A newly unearthed Aztec tomb must have been created after 1428 but before 1430. It couldn’t have been constructed before 1428 because it contains a type of headdress that was not created until later that year. It also could not have been built after 1430 because it contains a type of wood that the Aztecs were known to have stopped using in that same year.
Which of the following is an assumption on which the argument depends?
(A) The style in which the Aztecs built tombs did not change between 1428 and 1430.
(B) There is no other evidence in the tomb that can be tested accurately for age.
(C) No stocks of the old wood existed after 1430.
(D) The Aztecs did not construct the tomb over the course of many years.
(E) The headdress was familiar to most Aztecs in 1428.
I want to know how I can reach to the OA, please.
I can figure out the conclusion and evidence, but I can't reach to the assumption.
I"m happy to respond.
First of all, as you may know, one of the best tests for a good assumption is the Negation Test
, discussed here:http://magoosh.com/gmat/2013/assumption ... -the-gmat/
I have some doubts about this particular question. The set-up doesn't seem realistic. I don't know that we have such precise data on Aztec styles and practices in the middle of the 15th century. The prompt scenario strikes me as highly contrived, to the point that some who is an expert on the Aztec might laugh at it. Many of the GMAT CR questions have a far more realistic feel to them.
Nevertheless, here's an analysis of the answer choices:Which of the following is an assumption on which the argument depends?(A) The style in which the Aztecs built tombs did not change between 1428 and 1430.
Even if the style changed, it's not clear this would change either the wood they used or the headdresses they put inside. The relevance of this to the argument is not clear. This is incorrect. (B) There is no other evidence in the tomb that can be tested accurately for age.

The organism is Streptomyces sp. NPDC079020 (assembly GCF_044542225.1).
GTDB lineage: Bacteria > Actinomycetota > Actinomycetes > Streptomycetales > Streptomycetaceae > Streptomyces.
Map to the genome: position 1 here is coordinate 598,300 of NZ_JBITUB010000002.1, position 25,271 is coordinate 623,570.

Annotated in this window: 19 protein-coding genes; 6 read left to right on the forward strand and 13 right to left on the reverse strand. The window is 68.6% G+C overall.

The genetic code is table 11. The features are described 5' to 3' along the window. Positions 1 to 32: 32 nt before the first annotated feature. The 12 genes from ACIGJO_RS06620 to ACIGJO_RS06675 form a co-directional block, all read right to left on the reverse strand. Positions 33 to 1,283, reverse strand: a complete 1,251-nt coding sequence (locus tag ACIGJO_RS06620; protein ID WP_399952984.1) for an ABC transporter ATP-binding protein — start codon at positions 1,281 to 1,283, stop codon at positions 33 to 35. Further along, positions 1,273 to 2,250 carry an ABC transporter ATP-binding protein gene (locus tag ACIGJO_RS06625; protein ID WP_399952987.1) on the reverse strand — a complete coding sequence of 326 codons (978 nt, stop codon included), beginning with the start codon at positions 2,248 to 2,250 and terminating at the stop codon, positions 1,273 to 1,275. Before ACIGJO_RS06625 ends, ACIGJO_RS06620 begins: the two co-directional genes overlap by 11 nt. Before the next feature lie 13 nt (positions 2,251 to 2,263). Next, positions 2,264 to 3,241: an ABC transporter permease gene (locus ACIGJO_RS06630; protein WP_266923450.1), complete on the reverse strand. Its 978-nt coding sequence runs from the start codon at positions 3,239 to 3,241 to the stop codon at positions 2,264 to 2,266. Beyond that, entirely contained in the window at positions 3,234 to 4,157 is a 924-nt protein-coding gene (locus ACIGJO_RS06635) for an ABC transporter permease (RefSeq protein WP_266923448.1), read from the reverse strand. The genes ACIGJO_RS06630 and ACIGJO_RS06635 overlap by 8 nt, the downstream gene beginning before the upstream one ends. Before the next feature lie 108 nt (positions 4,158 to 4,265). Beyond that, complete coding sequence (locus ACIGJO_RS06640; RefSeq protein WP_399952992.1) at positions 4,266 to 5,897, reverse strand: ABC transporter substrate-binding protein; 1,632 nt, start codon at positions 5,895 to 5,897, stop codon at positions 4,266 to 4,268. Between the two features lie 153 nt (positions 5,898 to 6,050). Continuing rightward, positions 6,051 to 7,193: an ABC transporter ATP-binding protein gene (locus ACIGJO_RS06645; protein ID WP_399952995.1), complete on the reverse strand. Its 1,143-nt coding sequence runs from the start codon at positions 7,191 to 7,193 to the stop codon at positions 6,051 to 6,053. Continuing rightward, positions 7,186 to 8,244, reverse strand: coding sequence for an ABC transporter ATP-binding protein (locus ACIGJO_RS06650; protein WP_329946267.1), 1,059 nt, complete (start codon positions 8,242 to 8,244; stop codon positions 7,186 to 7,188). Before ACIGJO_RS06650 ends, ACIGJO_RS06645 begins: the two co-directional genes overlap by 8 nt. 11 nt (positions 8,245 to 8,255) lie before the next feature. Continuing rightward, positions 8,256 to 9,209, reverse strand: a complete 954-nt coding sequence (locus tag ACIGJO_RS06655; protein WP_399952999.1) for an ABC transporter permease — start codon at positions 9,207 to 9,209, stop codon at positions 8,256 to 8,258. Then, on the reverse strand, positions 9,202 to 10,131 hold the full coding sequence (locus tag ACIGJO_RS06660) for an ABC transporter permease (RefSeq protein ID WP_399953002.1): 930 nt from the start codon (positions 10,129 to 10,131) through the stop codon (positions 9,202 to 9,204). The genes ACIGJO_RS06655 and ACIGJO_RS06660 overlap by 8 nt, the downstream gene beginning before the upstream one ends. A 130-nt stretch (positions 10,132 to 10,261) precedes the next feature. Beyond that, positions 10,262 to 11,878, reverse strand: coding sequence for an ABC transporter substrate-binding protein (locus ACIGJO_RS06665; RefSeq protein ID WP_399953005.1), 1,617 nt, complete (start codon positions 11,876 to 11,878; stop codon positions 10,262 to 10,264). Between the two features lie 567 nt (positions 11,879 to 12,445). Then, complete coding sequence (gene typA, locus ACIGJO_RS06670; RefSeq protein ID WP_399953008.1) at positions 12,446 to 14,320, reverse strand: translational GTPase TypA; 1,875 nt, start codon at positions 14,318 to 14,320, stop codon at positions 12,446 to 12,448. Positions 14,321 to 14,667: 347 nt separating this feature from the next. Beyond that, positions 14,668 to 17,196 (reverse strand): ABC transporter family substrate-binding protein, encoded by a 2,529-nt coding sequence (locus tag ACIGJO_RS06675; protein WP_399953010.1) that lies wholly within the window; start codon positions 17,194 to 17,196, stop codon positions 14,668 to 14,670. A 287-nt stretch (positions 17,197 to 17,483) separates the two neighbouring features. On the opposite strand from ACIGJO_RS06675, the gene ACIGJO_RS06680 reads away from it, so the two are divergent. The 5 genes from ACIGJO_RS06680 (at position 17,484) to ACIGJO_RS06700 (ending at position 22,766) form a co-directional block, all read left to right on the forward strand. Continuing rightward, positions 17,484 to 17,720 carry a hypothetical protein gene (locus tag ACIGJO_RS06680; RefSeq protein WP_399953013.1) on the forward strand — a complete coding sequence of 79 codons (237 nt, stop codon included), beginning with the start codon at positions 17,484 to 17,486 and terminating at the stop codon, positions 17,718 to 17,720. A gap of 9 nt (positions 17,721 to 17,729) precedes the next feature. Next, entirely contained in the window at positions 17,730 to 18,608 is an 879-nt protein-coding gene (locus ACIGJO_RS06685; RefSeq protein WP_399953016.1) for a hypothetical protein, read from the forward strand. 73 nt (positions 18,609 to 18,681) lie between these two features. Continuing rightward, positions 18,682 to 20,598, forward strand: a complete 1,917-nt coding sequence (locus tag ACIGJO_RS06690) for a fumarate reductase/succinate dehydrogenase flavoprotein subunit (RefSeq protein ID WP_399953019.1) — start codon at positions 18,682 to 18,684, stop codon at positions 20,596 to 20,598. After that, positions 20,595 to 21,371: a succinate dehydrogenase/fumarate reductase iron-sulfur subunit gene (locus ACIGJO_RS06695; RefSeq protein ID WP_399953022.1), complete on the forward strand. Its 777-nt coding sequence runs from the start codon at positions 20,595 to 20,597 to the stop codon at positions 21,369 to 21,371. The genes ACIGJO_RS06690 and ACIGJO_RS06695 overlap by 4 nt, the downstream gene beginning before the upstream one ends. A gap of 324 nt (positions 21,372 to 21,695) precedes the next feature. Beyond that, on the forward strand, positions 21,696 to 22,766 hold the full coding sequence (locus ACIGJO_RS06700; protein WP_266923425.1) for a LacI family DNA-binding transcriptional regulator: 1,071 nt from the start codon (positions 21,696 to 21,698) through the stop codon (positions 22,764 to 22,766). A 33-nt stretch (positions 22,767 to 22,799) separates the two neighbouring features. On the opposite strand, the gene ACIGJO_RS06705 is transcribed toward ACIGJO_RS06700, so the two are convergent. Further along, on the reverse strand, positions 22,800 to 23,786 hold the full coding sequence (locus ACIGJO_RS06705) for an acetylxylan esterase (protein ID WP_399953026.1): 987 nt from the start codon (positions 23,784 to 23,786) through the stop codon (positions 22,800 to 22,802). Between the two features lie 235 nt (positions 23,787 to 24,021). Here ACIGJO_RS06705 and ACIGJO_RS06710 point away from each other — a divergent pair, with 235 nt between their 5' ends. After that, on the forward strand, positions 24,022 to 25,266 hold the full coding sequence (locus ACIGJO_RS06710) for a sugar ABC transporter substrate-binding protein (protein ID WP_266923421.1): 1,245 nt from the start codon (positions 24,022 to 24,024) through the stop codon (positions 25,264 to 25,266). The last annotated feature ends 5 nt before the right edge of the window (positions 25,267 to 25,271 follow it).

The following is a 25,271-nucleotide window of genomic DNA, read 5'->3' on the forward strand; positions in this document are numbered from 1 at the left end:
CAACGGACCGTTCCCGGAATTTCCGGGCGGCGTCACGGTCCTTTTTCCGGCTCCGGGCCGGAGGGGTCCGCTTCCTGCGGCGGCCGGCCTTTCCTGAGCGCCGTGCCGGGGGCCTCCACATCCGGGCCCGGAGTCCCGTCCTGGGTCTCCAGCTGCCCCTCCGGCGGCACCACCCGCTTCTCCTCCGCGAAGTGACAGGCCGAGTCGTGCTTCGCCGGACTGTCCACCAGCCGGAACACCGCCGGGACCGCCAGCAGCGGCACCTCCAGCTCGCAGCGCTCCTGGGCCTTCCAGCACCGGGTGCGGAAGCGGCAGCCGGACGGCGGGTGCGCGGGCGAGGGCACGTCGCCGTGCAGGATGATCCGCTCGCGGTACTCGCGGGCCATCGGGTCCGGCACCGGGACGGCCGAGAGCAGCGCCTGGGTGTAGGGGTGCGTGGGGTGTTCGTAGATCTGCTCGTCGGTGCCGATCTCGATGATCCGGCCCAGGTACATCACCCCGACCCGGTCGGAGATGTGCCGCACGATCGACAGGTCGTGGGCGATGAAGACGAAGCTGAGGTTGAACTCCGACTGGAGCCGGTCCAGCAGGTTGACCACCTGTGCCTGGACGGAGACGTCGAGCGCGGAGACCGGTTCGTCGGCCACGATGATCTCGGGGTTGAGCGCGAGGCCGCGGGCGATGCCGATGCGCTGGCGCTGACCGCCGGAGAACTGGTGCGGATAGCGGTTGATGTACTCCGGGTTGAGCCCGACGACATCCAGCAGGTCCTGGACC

Maybe there is some other evidence that just wasn't mentioned. Maybe that other evidence would strengthen the argument even further. We don't know. This is incorrect. (C) No stocks of the old wood existed after 1430.
This is a niggling one. If no stocks of the old wood existed after 1430, that would strengthen the argument. But a strengthener is different from an assumption. Suppose we negate this and say: plenty of stocks of old wood remained after 1430. Technically, the argument says, "It also could not have been built after 1430 because it contains a type of wood that the Aztecs were known to have stopped using in that same year
." So, even if they had
the wood available in stockrooms, they stopped using
the wood in that year. Because of this, we have to say this answer choice is incorrect. First of all, this is unsatisfying because it's a real picayune semantic distinction, and more important, it's 100% unrealistic to the situation --- if the Aztecs had leftover supplies of a certain kind of wood, why on Earth would they stop using it? I can tell the question author intended this to be a wrong answer, but it's not a satisfying wrong answer. (D) The Aztecs did not construct the tomb over the course of many years.
This is the intended correct answer. If we negate it, and the tomb construction took, say, 20 years, then it very easily could have both the wood and the headdress and still not have a construction located just in that narrow window. Thus, if we negate this, it obliterates the conclusion of the argument. That's the sign of an assumption. (E) The headdress was familiar to most Aztecs in 1428
It doesn't matter how familiar the headdress was to most Aztecs. Perhaps it was only know to the secret society of priests who presided over the burials. How familiar or popular it was is irrelevant. This is incorrect.
Here's a much higher quality CR assumption question, for practice:http://gmat.magoosh.com/questions/3137
Does all this make sense?
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